When trying to implement a series sidebar and stand alone page in Hugo, I saw advantages of using the taxonomies structure in hugo. config.toml To implement series as a taxonomy, I added it to my config.toml. That section now contains three taxonomies. [taxonomies] category = "categories" series = "series" tags = "tags" Front Matter My only change to front matter from my previous series implementation was to change into an array style.
Hugo’s watching web server is great for creating pages. Tweak a little and see the browser refresh. (Unless you break things and then it is still just a manual browser refresh away from back to the good state, once your page is unbroken.) As I was developing local pages, I happened to have my realtime Google Anaytics open. I noticed I was hitting it. When I look back at yesterday’s stats, I have 124 visits to a page I was working on, but hadn’t published yet.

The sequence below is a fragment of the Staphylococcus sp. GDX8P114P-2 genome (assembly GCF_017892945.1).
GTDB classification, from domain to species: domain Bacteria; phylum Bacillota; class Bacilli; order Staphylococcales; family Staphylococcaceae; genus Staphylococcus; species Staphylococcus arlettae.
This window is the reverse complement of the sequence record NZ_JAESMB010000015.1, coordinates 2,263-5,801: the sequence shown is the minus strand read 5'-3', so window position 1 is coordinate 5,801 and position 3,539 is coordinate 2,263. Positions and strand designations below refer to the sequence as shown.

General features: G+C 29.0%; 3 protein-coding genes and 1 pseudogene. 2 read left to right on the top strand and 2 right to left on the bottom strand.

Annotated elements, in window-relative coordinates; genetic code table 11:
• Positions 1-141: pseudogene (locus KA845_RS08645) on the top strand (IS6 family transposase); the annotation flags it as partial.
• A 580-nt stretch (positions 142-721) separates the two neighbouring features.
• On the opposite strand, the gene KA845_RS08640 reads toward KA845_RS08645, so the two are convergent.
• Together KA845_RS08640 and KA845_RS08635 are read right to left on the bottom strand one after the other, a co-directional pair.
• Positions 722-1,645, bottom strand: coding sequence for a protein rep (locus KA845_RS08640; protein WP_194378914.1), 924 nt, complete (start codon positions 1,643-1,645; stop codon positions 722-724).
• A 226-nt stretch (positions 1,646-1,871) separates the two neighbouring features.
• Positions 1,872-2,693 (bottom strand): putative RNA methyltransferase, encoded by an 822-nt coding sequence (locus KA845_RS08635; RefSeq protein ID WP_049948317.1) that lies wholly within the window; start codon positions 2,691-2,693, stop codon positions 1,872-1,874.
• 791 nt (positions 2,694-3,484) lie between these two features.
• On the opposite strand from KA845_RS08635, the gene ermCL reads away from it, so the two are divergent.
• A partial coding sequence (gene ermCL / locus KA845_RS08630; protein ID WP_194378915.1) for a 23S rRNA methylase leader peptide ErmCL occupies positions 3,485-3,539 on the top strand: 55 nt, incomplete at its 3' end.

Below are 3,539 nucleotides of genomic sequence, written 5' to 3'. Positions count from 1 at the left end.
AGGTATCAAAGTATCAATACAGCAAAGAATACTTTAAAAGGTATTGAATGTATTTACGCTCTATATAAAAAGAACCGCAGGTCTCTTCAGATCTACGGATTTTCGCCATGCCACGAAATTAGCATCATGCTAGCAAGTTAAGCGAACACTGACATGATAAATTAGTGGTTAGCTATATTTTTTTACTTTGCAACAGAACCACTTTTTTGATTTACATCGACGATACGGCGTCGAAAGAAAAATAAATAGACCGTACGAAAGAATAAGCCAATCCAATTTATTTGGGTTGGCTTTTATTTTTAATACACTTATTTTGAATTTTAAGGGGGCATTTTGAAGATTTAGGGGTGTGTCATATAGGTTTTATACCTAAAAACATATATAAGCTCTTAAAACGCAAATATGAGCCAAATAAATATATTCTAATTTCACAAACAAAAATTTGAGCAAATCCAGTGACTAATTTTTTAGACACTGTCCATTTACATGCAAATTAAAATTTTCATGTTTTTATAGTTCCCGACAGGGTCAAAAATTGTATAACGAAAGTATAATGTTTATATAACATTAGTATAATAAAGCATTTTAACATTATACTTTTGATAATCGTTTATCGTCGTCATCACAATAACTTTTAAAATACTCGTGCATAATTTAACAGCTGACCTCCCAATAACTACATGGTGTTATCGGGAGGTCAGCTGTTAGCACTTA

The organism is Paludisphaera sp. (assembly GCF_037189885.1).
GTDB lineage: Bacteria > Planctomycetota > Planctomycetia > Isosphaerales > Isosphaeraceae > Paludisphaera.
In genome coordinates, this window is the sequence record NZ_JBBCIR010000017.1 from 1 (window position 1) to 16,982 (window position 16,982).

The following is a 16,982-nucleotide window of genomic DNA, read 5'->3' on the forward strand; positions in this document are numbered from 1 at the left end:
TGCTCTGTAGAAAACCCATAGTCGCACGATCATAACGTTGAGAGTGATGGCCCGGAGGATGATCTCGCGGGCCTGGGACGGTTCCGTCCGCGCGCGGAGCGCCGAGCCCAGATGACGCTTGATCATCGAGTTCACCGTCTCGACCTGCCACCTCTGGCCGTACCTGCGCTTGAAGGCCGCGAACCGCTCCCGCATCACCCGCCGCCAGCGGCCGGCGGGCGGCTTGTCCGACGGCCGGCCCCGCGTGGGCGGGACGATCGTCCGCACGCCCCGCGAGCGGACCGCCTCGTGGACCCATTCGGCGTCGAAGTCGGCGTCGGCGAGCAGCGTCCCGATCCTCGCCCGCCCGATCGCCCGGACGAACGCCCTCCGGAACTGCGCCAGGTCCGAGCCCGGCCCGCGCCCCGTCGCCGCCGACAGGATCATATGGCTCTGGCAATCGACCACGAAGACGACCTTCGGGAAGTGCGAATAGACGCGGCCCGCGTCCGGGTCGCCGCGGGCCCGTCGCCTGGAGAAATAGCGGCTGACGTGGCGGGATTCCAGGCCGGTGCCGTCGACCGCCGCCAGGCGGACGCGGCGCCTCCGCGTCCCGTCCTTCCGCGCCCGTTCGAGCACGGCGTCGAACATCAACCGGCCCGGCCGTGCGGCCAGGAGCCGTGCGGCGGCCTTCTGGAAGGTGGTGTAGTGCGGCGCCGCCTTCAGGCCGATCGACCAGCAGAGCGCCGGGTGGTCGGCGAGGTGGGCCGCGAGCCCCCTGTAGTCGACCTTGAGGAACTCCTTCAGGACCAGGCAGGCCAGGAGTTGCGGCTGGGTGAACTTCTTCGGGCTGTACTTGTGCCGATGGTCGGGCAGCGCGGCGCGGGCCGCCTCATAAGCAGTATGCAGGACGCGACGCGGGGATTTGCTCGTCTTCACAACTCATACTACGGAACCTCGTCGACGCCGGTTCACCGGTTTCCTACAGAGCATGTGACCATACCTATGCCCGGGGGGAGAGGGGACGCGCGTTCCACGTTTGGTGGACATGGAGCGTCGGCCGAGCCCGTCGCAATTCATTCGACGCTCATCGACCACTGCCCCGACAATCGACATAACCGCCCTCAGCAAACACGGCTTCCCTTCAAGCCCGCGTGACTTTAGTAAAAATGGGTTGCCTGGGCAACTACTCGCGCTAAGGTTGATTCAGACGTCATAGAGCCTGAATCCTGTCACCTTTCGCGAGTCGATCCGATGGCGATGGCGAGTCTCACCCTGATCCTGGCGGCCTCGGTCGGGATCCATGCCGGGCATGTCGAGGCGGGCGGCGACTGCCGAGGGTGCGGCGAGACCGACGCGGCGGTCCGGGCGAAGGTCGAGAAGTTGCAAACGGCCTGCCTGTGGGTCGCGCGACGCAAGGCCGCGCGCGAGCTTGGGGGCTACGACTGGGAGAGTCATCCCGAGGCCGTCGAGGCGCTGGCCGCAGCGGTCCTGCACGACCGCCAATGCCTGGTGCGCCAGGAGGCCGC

Note: This is the first method I used to create a series with Hugo. Later in the Hugo series, I changed to using taxonomies, which is a better way of accomplishing this. This post is left up for reference. Goal In converting my Pelican blog over to Hugo, I needed to learn a new templating system. I miss a few things that Pelican did, like categories based on folders and not front matter.
I’ve used Python as my main programming language for a few years. When my Word Press was hacked and defaced yet again, I finally decided to rebuild my website with a static generator and host on GitHub. I leaned towards Pelican, due to the Python base that I thought I could modify if I needed. And I hoped that I could get it to work easily. I did get everything converted over to .